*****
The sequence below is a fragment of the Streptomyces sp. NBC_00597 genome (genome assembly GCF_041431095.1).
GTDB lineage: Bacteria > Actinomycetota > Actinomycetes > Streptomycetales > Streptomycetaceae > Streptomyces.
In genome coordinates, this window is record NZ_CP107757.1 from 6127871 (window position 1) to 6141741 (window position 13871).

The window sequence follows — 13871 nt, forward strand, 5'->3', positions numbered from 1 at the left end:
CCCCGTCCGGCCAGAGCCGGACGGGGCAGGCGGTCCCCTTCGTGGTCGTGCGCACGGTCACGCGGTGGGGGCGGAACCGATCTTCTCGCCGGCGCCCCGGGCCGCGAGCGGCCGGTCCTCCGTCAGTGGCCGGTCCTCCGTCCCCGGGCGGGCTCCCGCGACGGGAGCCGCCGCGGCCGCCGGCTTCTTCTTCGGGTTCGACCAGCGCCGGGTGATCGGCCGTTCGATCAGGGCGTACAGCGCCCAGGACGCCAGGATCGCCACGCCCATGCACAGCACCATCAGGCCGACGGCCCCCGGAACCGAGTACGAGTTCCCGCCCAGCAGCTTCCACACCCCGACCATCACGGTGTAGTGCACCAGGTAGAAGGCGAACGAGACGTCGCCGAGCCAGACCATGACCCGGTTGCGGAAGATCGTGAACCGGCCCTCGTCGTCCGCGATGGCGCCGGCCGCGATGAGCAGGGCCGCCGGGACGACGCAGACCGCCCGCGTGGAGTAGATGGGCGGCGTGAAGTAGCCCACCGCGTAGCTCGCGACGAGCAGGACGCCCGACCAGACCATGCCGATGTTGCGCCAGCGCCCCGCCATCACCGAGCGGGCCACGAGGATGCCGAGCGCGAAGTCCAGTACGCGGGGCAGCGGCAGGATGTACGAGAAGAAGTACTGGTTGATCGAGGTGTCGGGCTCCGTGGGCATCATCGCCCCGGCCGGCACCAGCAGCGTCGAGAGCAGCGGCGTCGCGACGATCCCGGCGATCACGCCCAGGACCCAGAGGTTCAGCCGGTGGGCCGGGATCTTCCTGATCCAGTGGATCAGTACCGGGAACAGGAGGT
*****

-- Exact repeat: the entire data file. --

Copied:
The sequence below is a fragment of the Streptomyces sp. NBC_00597 genome (genome assembly GCF_041431095.1).
GTDB lineage: Bacteria > Actinomycetota > Actinomycetes > Streptomycetales > Streptomycetaceae > Streptomyces.
In genome coordinates, this window is record NZ_CP107757.1 from 6127871 (window position 1) to 6141741 (window position 13871).

The window sequence follows — 13871 nt, forward strand, 5'->3', positions numbered from 1 at the left end:
CCCCGTCCGGCCAGAGCCGGACGGGGCAGGCGGTCCCCTTCGTGGTCGTGCGCACGGTCACGCGGTGGGGGCGGAACCGATCTTCTCGCCGGCGCCCCGGGCCGCGAGCGGCCGGTCCTCCGTCAGTGGCCGGTCCTCCGTCCCCGGGCGGGCTCCCGCGACGGGAGCCGCCGCGGCCGCCGGCTTCTTCTTCGGGTTCGACCAGCGCCGGGTGATCGGCCGTTCGATCAGGGCGTACAGCGCCCAGGACGCCAGGATCGCCACGCCCATGCACAGCACCATCAGGCCGACGGCCCCCGGAACCGAGTACGAGTTCCCGCCCAGCAGCTTCCACACCCCGACCATCACGGTGTAGTGCACCAGGTAGAAGGCGAACGAGACGTCGCCGAGCCAGACCATGACCCGGTTGCGGAAGATCGTGAACCGGCCCTCGTCGTCCGCGATGGCGCCGGCCGCGATGAGCAGGGCCGCCGGGACGACGCAGACCGCCCGCGTGGAGTAGATGGGCGGCGTGAAGTAGCCCACCGCGTAGCTCGCGACGAGCAGGACGCCCGACCAGACCATGCCGATGTTGCGCCAGCGCCCCGCCATCACCGAGCGGGCCACGAGGATGCCGAGCGCGAAGTCCAGTACGCGGGGCAGCGGCAGGATGTACGAGAAGAAGTACTGGTTGATCGAGGTGTCGGGCTCCGTGGGCATCATCGCCCCGGCCGGCACCAGCAGCGTCGAGAGCAGCGGCGTCGCGACGATCCCGGCGATCACGCCCAGGACCCAGAGGTTCAGCCGGTGGGCCGGGATCTTCCTGATCCAGTGGATCAGTACCGGGAACAGGAGGT